U.S. officials, game-planning for a potential oil spill off Cuba, are preparing to leave South Florida’s beaches exposed while shielding inlets and intracoastal waterways to protect the most vulnerable parts of the state’s coastline, William E. Gibson reports for the Tampa Bay Times.
Two years after the Deepwater Horizon disaster, Cuban-sponsored drilling less than 60 miles from Florida has raised new alarms. In response, the Coast Guard has devised an elaborate plan to contain the damage if an oil slick rushes north on the Gulf Stream, the powerful current that runs along the East Coast.
Officials in Broward and Palm Beach counties are not confident that their beaches, reefs and bays — and the tourism dollars they generate — can be fully protected.
“If we do have a large spill, I’m not sure we have the capability of intercepting all of it,” said Eric Myers, Broward County’s natural resources administrator. “It will go to the beaches. And quite honestly, I think that most of the plans assume that a lot of oil can be collected from the beaches, which is what they did in the upper Gulf Coast.”
U.S. officials are increasingly confident that Cuban authorities would allow Americans to enter Cuban waters to help contain a major spill at its source. They plan to skim oil from the ocean surface, contain it, burn it or disperse it with chemicals before it comes near land.
But if a slick heads for South Florida, the Coast Guard plan calls for a series of booms to block surface oil from entering inlets and intracoastal waterways, especially near Port Everglades, Hillsboro Beach, Boca Raton, Boynton Beach and Jupiter. Officials would not try to screen off beaches, which are much harder to protect but easier to clean up.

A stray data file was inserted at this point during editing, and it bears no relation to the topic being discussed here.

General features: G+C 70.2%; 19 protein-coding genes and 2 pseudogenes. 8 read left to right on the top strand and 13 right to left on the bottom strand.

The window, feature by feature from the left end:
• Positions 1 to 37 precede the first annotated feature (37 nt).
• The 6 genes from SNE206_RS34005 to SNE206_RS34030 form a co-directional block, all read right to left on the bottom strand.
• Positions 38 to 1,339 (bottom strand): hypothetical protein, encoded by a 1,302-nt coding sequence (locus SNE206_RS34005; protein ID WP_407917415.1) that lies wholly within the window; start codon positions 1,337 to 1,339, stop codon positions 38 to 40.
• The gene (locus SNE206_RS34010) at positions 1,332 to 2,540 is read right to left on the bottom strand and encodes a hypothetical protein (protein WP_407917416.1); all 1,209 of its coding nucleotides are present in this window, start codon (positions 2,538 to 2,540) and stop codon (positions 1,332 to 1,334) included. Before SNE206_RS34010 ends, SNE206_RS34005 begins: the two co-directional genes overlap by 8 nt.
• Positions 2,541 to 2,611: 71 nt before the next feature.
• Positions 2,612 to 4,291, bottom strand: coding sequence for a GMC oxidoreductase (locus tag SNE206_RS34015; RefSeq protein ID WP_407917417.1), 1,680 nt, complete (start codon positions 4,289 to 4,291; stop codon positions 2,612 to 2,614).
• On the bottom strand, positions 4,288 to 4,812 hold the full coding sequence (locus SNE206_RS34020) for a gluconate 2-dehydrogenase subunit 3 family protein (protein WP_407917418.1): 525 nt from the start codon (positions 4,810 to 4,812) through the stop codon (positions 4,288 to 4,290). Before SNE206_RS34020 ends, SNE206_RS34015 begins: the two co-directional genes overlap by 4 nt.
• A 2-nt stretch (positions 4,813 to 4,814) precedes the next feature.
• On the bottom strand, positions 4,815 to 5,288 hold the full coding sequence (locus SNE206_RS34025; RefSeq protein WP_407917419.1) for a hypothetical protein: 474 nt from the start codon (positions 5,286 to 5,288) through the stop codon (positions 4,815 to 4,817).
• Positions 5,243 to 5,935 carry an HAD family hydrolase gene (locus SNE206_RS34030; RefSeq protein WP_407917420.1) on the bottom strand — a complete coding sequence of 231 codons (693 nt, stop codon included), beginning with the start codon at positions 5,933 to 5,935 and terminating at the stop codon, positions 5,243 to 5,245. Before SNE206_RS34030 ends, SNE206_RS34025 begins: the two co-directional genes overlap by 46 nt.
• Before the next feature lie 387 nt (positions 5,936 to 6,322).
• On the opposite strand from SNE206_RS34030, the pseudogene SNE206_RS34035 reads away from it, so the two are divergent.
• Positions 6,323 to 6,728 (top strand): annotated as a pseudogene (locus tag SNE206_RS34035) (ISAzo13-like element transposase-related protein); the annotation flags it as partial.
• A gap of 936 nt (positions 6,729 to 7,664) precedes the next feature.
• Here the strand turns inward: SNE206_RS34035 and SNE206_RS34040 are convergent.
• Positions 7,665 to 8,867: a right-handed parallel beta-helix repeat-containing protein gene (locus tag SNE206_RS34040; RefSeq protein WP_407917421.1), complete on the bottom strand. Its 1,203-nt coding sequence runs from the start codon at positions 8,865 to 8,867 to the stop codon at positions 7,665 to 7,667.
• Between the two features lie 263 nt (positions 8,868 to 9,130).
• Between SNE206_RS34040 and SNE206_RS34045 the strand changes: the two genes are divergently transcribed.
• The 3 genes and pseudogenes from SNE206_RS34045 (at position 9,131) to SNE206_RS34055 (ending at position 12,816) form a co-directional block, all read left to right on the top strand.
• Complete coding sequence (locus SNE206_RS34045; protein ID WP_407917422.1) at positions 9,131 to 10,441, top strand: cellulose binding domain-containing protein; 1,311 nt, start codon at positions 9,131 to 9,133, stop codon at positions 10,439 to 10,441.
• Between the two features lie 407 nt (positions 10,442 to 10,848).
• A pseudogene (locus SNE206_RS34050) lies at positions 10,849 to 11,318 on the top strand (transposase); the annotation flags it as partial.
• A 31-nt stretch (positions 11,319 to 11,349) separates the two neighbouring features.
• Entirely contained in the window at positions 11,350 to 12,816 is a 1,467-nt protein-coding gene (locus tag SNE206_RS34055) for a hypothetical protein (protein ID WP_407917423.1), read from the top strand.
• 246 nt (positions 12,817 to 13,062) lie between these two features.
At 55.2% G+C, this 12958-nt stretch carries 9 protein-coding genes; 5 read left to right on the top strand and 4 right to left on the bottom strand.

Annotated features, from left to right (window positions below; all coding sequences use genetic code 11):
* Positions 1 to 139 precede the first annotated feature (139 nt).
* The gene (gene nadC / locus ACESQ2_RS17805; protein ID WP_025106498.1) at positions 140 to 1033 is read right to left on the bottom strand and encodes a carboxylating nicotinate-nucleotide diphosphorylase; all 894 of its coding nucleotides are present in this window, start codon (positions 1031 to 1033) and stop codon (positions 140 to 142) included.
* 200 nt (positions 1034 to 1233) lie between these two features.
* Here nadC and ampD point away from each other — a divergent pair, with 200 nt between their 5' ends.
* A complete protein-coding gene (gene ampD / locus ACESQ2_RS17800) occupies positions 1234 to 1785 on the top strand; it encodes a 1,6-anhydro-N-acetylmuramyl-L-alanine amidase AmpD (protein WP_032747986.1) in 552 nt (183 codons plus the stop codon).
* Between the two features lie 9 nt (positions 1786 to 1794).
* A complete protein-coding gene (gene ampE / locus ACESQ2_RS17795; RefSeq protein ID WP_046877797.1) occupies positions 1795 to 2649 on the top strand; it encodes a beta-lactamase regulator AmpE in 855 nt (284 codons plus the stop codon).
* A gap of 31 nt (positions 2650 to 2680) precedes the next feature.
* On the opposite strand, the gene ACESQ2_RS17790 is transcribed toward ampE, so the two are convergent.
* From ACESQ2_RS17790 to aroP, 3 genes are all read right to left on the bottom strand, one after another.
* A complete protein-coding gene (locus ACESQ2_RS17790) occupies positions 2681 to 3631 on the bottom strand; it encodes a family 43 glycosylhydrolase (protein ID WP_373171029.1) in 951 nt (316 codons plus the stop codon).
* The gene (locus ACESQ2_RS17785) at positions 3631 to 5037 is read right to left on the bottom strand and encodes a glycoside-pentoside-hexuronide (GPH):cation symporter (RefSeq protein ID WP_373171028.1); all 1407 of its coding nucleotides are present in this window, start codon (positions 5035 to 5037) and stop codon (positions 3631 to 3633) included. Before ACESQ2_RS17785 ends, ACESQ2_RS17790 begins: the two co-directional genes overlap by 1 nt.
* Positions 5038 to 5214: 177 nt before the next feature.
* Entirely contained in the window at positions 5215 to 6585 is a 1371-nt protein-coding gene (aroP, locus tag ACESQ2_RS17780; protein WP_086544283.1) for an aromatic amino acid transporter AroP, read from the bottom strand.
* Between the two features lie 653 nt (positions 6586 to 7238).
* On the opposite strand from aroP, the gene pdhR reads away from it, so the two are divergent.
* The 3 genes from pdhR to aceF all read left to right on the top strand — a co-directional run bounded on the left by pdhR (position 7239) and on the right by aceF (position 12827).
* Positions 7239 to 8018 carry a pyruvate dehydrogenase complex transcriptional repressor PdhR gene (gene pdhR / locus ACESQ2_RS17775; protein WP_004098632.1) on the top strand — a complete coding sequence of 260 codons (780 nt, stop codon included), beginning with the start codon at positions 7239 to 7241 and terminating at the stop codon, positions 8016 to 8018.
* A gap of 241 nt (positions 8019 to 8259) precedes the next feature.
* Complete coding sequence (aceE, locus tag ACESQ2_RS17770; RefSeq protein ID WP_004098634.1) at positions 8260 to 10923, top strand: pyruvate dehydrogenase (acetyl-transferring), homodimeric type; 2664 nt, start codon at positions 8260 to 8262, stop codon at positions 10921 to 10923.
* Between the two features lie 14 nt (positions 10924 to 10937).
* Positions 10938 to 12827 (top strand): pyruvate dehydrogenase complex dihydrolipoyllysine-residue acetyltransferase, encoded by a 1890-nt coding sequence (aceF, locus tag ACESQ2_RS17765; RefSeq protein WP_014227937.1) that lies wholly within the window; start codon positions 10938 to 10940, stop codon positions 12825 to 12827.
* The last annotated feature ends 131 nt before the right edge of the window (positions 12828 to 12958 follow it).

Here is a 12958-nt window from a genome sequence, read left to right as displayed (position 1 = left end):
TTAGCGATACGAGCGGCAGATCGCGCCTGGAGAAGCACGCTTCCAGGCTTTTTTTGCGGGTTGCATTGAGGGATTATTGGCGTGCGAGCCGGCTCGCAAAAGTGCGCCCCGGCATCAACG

“We’re telling people not to expect a cocoon around the coast of Florida, because it’s not practical. And with the fast currents we have here, booms all along the beaches really wouldn’t be that effective,” said Capt. John Slaughter, chief of readiness at the Coast Guard’s 7th district in South Florida.
“Our priority is going to be to protect the inlets,” he said. “The beaches are incredibly important to us, but inlets are what allow water to get into inland areas where the most sensitive environmental areas are.”
The Coast Guard plan focuses on protecting bays, mangrove forests and lagoons — rich spawning grounds, where oil would cause great damage and be very difficult to remove. Local officials generally support the plan but say they can only hope to minimize damage if a slick arrives.
“We’ve looked at their (Coast Guard) response capabilities, which honestly are somewhat limited,” Myers said. “The main thing they have the ability to do is to boom certain areas and try to deal with floating near-surface oil. Anything that’s down deeper than that, nobody seems to have a way to manage that much volume of water.
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